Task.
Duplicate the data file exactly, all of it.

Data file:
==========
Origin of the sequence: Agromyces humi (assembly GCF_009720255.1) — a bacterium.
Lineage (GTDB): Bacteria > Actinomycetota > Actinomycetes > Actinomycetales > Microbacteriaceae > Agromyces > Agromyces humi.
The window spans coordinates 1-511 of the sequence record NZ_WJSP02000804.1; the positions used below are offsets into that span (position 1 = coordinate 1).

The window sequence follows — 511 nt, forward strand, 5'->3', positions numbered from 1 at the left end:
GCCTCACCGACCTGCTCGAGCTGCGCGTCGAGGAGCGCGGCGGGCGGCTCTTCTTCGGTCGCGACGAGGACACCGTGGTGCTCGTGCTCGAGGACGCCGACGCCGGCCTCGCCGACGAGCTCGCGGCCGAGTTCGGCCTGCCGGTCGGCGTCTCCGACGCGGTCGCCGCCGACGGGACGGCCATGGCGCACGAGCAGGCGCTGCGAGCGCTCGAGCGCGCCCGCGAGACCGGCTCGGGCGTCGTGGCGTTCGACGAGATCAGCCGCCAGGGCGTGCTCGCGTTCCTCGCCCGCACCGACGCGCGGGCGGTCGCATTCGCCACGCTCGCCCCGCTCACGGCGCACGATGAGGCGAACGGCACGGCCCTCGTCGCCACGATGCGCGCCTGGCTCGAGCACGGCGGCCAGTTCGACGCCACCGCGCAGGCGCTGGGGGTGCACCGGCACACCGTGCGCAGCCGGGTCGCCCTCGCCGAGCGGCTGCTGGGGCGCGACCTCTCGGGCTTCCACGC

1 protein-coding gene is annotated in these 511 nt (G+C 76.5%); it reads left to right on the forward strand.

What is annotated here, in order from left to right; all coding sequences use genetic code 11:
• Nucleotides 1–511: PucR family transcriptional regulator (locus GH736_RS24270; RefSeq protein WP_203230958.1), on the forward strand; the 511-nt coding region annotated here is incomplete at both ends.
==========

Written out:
Origin of the sequence: Agromyces humi (assembly GCF_009720255.1) — a bacterium.
Lineage (GTDB): Bacteria > Actinomycetota > Actinomycetes > Actinomycetales > Microbacteriaceae > Agromyces > Agromyces humi.
The window spans coordinates 1-511 of the sequence record NZ_WJSP02000804.1; the positions used below are offsets into that span (position 1 = coordinate 1).

The window sequence follows — 511 nt, forward strand, 5'->3', positions numbered from 1 at the left end:
GCCTCACCGACCTGCTCGAGCTGCGCGTCGAGGAGCGCGGCGGGCGGCTCTTCTTCGGTCGCGACGAGGACACCGTGGTGCTCGTGCTCGAGGACGCCGACGCCGGCCTCGCCGACGAGCTCGCGGCCGAGTTCGGCCTGCCGGTCGGCGTCTCCGACGCGGTCGCCGCCGACGGGACGGCCATGGCGCACGAGCAGGCGCTGCGAGCGCTCGAGCGCGCCCGCGAGACCGGCTCGGGCGTCGTGGCGTTCGACGAGATCAGCCGCCAGGGCGTGCTCGCGTTCCTCGCCCGCACCGACGCGCGGGCGGTCGCATTCGCCACGCTCGCCCCGCTCACGGCGCACGATGAGGCGAACGGCACGGCCCTCGTCGCCACGATGCGCGCCTGGCTCGAGCACGGCGGCCAGTTCGACGCCACCGCGCAGGCGCTGGGGGTGCACCGGCACACCGTGCGCAGCCGGGTCGCCCTCGCCGAGCGGCTGCTGGGGCGCGACCTCTCGGGCTTCCACGC

1 protein-coding gene is annotated in these 511 nt (G+C 76.5%); it reads left to right on the forward strand.

What is annotated here, in order from left to right; all coding sequences use genetic code 11:
• Nucleotides 1–511: PucR family transcriptional regulator (locus GH736_RS24270; RefSeq protein WP_203230958.1), on the forward strand; the 511-nt coding region annotated here is incomplete at both ends.